How to Make The “Sex Talk” With Your Kids More Queer-Positive


Regardless of your kid’s age, the “sex talk” is always going to be… interesting. And maybe even awkward. You may not know what all to cover or how to cover it. You might not be able to answer all of their questions.

But throughout the discussion, I encourage you to remember this key piece: Whether or not you think your child is LGBTQIA+, they need queer-positive sex education.


First, your child may identify as LGBTQIA+ even if they haven’t said so. In fact, they may not even know it yet!

According to a Gallup poll, Generation Z (aka, people born between 1997 and 2002) is the queerest generation so far.

Whether you support queer issues or not, your child’s health is at stake if they choose to have sex later on. And unfortunately, you can’t rely on your kid’s school to do the work. Only 29 states require sex education, and even they often leave out LGBTQIA+ information. Statistically, fewer than five percent of LGBTQIA+ students had a sex education class that included queer topics. Possibly even worse, only 13 states require the education to be medically accurate.

Yeah, it’s bad.

As a result, some students are turning to the internet for safe sex tips. And, as I’m sure you know, the internet is full of false and harmful “information.” So obviously, without being taught how to have sex safely, LGBTQIA+ people are at a higher risk for STIs, unhealthy relationships, and more.

Studies suggest having these conversations with your child can delay sex and lead to safer choices. In other words, it’s time.


We turned to experts for tips on how to host this conversation in an effective, respectful, and nonjudgmental way. Here are their suggestions:


To make the conversation both educational and positive, give examples of queer representation in media. “Even discussing a TV show your child may be watching can help open up conversations on diversity,” said Ness Cooper, a clinical sexologist who’s trained in youth relationships and sex education (RSE). “If there are queer relationships in the show, chat about those together, but also try and talk about the show as a whole, too.”

Need examples of what to screen? Romper has a list of LGBTQIA+ friendly TV shows to watch with your kids and Screen Rant has a list for teens.


Avoid terms like “a man’s reproductive system” or “a woman’s vagina” to be more trans-positive. “Aim for being descriptive, like ‘people with vulvas or penises,’ ‘people who menstruate or have periods,’ ‘pregnant person [or] people,’ for instance,” said Cindy Luquin, a certified sex educator. “It equips kids and teens with the language to describe and explore their own body, gender identity, [and] sexuality. As well as not making assumptions about others and becoming confident advocates for their own health as they grow up.”


Not sure where to start? Let your kid do that for you. “It’s quite easy to think we’re giving our children the knowledge they need, but letting them take the lead with the questions can not only help them pay attention, but will address the areas they are most interested in at the time,” Cooper explained. “Because the questions they have may change over time, make sure they’re aware that they can ask further questions in the future, too.”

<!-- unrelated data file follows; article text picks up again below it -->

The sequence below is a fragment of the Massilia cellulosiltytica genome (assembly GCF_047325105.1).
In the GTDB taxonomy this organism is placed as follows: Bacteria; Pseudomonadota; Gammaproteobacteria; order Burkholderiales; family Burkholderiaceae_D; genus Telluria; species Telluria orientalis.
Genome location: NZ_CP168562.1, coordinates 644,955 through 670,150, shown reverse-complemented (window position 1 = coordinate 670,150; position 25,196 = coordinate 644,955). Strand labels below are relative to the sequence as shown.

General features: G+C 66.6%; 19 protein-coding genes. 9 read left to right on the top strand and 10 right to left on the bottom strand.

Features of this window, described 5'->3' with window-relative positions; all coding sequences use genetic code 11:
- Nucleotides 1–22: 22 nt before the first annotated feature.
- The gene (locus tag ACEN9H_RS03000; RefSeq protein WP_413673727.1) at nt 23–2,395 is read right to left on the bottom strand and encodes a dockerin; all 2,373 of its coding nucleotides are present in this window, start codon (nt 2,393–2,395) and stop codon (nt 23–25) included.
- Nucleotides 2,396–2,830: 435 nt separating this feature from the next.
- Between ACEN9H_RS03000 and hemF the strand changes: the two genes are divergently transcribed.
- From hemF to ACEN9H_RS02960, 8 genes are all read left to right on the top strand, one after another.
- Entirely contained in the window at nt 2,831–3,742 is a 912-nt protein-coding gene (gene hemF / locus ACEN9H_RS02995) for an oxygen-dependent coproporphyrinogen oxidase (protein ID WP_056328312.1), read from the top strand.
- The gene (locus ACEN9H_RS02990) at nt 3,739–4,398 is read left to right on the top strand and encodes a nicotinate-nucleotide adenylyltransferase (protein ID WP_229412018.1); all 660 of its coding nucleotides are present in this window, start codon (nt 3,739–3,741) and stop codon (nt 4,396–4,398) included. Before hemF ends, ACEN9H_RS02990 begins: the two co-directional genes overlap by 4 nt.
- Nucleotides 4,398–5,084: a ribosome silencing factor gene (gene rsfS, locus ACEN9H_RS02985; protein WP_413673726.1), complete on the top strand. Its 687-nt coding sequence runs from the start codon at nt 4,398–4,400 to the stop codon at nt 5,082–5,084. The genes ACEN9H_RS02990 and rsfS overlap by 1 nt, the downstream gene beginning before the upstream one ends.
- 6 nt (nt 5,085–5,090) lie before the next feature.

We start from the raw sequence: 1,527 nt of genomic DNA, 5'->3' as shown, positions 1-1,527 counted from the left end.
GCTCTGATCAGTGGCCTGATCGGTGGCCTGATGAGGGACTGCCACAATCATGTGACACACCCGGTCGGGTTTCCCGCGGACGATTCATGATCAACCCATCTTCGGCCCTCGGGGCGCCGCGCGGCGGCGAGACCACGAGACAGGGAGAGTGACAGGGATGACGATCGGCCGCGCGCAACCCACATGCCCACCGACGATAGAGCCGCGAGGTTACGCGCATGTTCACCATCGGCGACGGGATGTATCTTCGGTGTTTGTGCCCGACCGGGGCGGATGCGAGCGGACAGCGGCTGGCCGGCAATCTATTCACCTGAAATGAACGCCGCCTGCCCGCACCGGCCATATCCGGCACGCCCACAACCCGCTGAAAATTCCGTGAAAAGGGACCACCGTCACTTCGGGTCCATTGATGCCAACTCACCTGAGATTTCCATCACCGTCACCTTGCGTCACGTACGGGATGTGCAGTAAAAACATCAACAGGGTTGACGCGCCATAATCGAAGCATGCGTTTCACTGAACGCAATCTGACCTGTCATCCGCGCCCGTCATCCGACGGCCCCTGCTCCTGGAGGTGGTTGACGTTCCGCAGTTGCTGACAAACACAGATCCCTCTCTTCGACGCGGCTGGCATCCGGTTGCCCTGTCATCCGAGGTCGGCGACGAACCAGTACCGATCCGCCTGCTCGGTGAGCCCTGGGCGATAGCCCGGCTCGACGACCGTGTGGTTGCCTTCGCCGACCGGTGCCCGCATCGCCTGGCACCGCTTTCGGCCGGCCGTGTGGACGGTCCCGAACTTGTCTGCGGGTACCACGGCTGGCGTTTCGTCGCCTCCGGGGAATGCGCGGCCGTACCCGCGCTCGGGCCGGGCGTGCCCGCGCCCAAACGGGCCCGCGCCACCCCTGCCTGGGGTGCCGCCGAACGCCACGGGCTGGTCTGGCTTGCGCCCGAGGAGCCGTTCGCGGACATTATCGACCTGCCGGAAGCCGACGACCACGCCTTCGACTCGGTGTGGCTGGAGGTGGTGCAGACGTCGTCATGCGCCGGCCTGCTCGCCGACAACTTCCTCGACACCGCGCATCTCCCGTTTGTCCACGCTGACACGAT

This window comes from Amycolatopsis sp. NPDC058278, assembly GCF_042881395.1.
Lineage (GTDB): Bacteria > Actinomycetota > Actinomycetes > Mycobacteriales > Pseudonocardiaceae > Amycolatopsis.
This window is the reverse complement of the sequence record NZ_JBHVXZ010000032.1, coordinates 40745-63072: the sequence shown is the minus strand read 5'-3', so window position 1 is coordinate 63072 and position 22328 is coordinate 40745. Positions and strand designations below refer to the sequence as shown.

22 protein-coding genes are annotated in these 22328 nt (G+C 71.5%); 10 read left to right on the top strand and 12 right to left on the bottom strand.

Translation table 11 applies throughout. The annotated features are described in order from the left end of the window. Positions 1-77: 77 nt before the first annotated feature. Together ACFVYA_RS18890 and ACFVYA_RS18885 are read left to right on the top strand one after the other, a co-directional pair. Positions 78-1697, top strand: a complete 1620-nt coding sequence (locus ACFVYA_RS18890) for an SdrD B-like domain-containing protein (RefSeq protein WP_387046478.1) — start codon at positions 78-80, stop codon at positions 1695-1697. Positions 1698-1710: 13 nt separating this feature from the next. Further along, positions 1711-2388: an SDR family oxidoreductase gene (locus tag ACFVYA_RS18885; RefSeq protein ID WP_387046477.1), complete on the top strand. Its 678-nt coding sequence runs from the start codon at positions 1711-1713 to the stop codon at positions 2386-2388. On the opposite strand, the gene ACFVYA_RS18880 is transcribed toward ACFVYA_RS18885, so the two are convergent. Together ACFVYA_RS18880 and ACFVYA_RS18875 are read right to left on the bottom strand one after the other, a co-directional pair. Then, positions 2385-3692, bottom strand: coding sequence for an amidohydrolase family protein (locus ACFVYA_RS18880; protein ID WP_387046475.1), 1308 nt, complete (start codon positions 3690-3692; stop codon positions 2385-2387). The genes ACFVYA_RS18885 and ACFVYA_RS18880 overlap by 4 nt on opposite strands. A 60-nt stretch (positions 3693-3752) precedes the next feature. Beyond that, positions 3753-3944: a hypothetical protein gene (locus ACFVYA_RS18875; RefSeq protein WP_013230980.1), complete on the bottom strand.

And while they ask questions, try to avoid appearing awkward when responding. This will help them feel safer asking the important questions and realizing sex and bodies aren’t things to be ashamed of.


Yep, it’s not a one-and-done thing. “Sexuality is too broad and ever-evolving, just like your growing child,” Luquin said. “Therefore, having several sex talks and incorporating them into daily life makes it normal and helps you and your kid/teen become comfortable with practice… It’s a win-win.”

Talk not only about sexuality as a broad topic, but about actual sexual health information, too. How can your child have safe sex with someone who has the same genitalia? Or different genitalia? And so on and so forth.


Gender expression, or the external appearance of gender, is an important piece of sex education. “If you’re struggling to talk about gender, look up the Genderbread worksheetor similar activity sheet, and do that together,” Cooper suggested.


“Most parents want to be a support system to their children. That starts with building trust and vulnerability,” Luquin said.

If you can’t answer all of their questions, that’s OK. Let your child know. “It demonstrates that you, the adult, have a growth mindset and can figure it out… That they can reach out to you for support when needed.”

You can be an important role model to your child by showing the importance of continuing to educate yourself on these topics.

All in all, remember having respect for your child and others is key. Luquin put it like this: “Queer-positive sex talks demonstrate that you not only respect all genders and sexualities, but the message is very clear that you respect your child as a person.”

For North Carolina-based queer sex education resources, check out SafeSchools NC and Shift NC.


This article was originally published on January 14, 2022.


Ashley Broadwater is a recent graduate of UNC-Chapel Hill, where she studied Public Relations in the Hussman School of Journalism and Media. She’s passionate about mental health, body positivity, relationships, Halloween, and Dad jokes.


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